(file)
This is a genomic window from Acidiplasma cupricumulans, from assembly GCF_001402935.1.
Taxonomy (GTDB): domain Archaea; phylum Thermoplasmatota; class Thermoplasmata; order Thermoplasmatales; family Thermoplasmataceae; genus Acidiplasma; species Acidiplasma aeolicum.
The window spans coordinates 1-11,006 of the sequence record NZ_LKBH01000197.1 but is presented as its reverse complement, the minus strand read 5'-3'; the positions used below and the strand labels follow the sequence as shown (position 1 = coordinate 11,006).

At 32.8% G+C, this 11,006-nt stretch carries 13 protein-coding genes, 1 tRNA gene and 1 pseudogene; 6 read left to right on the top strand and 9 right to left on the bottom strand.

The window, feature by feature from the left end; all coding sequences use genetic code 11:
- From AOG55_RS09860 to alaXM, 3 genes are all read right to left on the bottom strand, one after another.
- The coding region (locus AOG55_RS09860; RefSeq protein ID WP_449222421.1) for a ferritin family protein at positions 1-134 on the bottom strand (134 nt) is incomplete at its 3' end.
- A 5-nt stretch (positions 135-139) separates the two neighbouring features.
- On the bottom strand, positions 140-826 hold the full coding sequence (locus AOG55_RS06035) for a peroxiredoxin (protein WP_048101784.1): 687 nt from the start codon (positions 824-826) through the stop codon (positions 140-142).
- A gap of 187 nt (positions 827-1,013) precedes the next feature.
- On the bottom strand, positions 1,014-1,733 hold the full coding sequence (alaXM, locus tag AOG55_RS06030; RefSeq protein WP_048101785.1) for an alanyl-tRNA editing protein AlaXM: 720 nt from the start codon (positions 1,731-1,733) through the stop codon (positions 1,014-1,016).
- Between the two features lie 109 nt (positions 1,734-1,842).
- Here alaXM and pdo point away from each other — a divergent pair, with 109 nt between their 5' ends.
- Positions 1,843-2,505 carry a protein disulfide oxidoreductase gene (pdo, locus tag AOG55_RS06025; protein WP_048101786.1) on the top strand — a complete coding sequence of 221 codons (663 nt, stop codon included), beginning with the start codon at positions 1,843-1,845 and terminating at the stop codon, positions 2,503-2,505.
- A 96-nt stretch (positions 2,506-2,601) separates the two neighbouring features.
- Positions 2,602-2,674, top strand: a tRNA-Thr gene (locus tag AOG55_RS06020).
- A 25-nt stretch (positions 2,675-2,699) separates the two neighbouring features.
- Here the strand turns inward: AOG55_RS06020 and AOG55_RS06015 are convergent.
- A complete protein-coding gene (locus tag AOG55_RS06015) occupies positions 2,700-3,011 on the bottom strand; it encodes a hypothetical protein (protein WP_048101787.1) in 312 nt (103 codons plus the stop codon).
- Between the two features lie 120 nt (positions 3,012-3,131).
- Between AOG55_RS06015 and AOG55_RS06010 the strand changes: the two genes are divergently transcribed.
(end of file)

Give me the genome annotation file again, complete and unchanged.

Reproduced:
This is a genomic window from Acidiplasma cupricumulans, from assembly GCF_001402935.1.
Taxonomy (GTDB): domain Archaea; phylum Thermoplasmatota; class Thermoplasmata; order Thermoplasmatales; family Thermoplasmataceae; genus Acidiplasma; species Acidiplasma aeolicum.
The window spans coordinates 1-11,006 of the sequence record NZ_LKBH01000197.1 but is presented as its reverse complement, the minus strand read 5'-3'; the positions used below and the strand labels follow the sequence as shown (position 1 = coordinate 11,006).

At 32.8% G+C, this 11,006-nt stretch carries 13 protein-coding genes, 1 tRNA gene and 1 pseudogene; 6 read left to right on the top strand and 9 right to left on the bottom strand.

The window, feature by feature from the left end; all coding sequences use genetic code 11:
- From AOG55_RS09860 to alaXM, 3 genes are all read right to left on the bottom strand, one after another.
- The coding region (locus AOG55_RS09860; RefSeq protein ID WP_449222421.1) for a ferritin family protein at positions 1-134 on the bottom strand (134 nt) is incomplete at its 3' end.
- A 5-nt stretch (positions 135-139) separates the two neighbouring features.
- On the bottom strand, positions 140-826 hold the full coding sequence (locus AOG55_RS06035) for a peroxiredoxin (protein WP_048101784.1): 687 nt from the start codon (positions 824-826) through the stop codon (positions 140-142).
- A gap of 187 nt (positions 827-1,013) precedes the next feature.
- On the bottom strand, positions 1,014-1,733 hold the full coding sequence (alaXM, locus tag AOG55_RS06030; RefSeq protein WP_048101785.1) for an alanyl-tRNA editing protein AlaXM: 720 nt from the start codon (positions 1,731-1,733) through the stop codon (positions 1,014-1,016).
- Between the two features lie 109 nt (positions 1,734-1,842).
- Here alaXM and pdo point away from each other — a divergent pair, with 109 nt between their 5' ends.
- Positions 1,843-2,505 carry a protein disulfide oxidoreductase gene (pdo, locus tag AOG55_RS06025; protein WP_048101786.1) on the top strand — a complete coding sequence of 221 codons (663 nt, stop codon included), beginning with the start codon at positions 1,843-1,845 and terminating at the stop codon, positions 2,503-2,505.
- A 96-nt stretch (positions 2,506-2,601) separates the two neighbouring features.
- Positions 2,602-2,674, top strand: a tRNA-Thr gene (locus tag AOG55_RS06020).
- A 25-nt stretch (positions 2,675-2,699) separates the two neighbouring features.
- Here the strand turns inward: AOG55_RS06020 and AOG55_RS06015 are convergent.
- A complete protein-coding gene (locus tag AOG55_RS06015) occupies positions 2,700-3,011 on the bottom strand; it encodes a hypothetical protein (protein WP_048101787.1) in 312 nt (103 codons plus the stop codon).
- Between the two features lie 120 nt (positions 3,012-3,131).
- Between AOG55_RS06015 and AOG55_RS06010 the strand changes: the two genes are divergently transcribed.